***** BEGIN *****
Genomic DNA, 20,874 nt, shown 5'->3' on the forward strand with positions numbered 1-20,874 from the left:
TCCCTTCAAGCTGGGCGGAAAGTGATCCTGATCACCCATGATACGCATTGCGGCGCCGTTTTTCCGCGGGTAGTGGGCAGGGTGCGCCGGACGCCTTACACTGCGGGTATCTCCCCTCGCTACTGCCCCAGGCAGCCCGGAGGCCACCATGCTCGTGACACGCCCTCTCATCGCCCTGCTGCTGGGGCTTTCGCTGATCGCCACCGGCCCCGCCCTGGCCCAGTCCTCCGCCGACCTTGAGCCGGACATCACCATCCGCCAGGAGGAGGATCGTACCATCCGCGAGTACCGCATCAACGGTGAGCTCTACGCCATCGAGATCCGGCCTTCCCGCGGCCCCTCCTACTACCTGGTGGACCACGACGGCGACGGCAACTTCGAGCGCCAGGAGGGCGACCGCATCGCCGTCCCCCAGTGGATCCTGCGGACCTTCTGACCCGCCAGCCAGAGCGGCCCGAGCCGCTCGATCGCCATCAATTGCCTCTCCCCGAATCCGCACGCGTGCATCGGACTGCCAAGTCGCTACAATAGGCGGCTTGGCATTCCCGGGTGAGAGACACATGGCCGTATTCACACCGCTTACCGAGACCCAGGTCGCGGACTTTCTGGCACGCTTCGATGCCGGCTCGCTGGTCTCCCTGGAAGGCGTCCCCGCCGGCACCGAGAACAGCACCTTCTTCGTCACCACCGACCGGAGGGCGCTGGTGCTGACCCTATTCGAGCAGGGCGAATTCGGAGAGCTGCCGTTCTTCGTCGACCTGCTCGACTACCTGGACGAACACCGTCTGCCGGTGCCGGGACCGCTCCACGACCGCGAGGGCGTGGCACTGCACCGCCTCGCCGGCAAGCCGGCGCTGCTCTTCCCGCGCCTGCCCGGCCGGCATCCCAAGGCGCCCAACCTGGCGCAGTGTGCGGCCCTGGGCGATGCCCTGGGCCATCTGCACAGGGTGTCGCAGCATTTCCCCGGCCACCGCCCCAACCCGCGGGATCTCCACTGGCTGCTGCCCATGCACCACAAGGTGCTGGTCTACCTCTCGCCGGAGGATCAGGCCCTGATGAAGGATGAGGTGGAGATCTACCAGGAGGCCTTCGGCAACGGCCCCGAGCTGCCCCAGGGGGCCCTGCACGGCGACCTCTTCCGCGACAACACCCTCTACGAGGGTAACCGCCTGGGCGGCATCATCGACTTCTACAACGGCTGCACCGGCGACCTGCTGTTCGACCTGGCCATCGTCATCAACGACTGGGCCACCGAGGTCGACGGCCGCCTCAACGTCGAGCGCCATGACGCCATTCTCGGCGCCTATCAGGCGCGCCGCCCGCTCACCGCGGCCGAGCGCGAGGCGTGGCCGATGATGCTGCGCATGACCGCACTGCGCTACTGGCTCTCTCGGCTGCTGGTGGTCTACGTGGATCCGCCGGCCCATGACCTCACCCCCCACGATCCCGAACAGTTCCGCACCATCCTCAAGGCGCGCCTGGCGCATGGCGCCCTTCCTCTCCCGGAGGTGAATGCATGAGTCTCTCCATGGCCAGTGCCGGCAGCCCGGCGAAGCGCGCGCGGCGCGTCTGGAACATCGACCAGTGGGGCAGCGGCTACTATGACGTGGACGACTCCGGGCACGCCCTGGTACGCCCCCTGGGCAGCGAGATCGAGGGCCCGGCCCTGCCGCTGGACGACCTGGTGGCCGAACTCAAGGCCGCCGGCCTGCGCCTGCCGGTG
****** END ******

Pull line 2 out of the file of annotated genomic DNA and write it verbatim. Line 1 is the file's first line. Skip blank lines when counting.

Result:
TCCCTTCAAGCTGGGCGGAAAGTGATCCTGATCACCCATGATACGCATTGCGGCGCCGTTTTTCCGCGGGTAGTGGGCAGGGTGCGCCGGACGCCTTACACTGCGGGTATCTCCCCTCGCTACTGCCCCAGGCAGCCCGGAGGCCACCATGCTCGTGACACGCCCTCTCATCGCCCTGCTGCTGGGGCTTTCGCTGATCGCCACCGGCCCCGCCCTGGCCCAGTCCTCCGCCGACCTTGAGCCGGACATCACCATCCGCCAGGAGGAGGATCGTACCATCCGCGAGTACCGCATCAACGGTGAGCTCTACGCCATCGAGATCCGGCCTTCCCGCGGCCCCTCCTACTACCTGGTGGACCACGACGGCGACGGCAACTTCGAGCGCCAGGAGGGCGACCGCATCGCCGTCCCCCAGTGGATCCTGCGGACCTTCTGACCCGCCAGCCAGAGCGGCCCGAGCCGCTCGATCGCCATCAATTGCCTCTCCCCGAATCCGCACGCGTGCATCGGACTGCCAAGTCGCTACAATAGGCGGCTTGGCATTCCCGGGTGAGAGACACATGGCCGTATTCACACCGCTTACCGAGACCCAGGTCGCGGACTTTCTGGCACGCTTCGATGCCGGCTCGCTGGTCTCCCTGGAAGGCGTCCCCGCCGGCACCGAGAACAGCACCTTCTTCGTCACCACCGACCGGAGGGCGCTGGTGCTGACCCTATTCGAGCAGGGCGAATTCGGAGAGCTGCCGTTCTTCGTCGACCTGCTCGACTACCTGGACGAACACCGTCTGCCGGTGCCGGGACCGCTCCACGACCGCGAGGGCGTGGCACTGCACCGCCTCGCCGGCAAGCCGGCGCTGCTCTTCCCGCGCCTGCCCGGCCGGCATCCCAAGGCGCCCAACCTGGCGCAGTGTGCGGCCCTGGGCGATGCCCTGGGCCATCTGCACAGGGTGTCGCAGCATTTCCCCGGCCACCGCCCCAACCCGCGGGATCTCCACTGGCTGCTGCCCATGCACCACAAGGTGCTGGTCTACCTCTCGCCGGAGGATCAGGCCCTGATGAAGGATGAGGTGGAGATCTACCAGGAGGCCTTCGGCAACGGCCCCGAGCTGCCCCAGGGGGCCCTGCACGGCGACCTCTTCCGCGACAACACCCTCTACGAGGGTAACCGCCTGGGCGGCATCATCGACTTCTACAACGGCTGCACCGGCGACCTGCTGTTCGACCTGGCCATCGTCATCAACGACTGGGCCACCGAGGTCGACGGCCGCCTCAACGTCGAGCGCCATGACGCCATTCTCGGCGCCTATCAGGCGCGCCGCCCGCTCACCGCGGCCGAGCGCGAGGCGTGGCCGATGATGCTGCGCATGACCGCACTGCGCTACTGGCTCTCTCGGCTGCTGGTGGTCTACGTGGATCCGCCGGCCCATGACCTCACCCCCCACGATCCCGAACAGTTCCGCACCATCCTCAAGGCGCGCCTGGCGCATGGCGCCCTTCCTCTCCCGGAGGTGAATGCATGAGTCTCTCCATGGCCAGTGCCGGCAGCCCGGCGAAGCGCGCGCGGCGCGTCTGGAACATCGACCAGTGGGGCAGCGGCTACTATGACGTGGACGACTCCGGGCACGCCCTGGTACGCCCCCTGGGCAGCGAGATCGAGGGCCCGGCCCTGCCGCTGGACGACCTGGTGGCCGAACTCAAGGCCGCCGGCCTGCGCCTGCCGGTG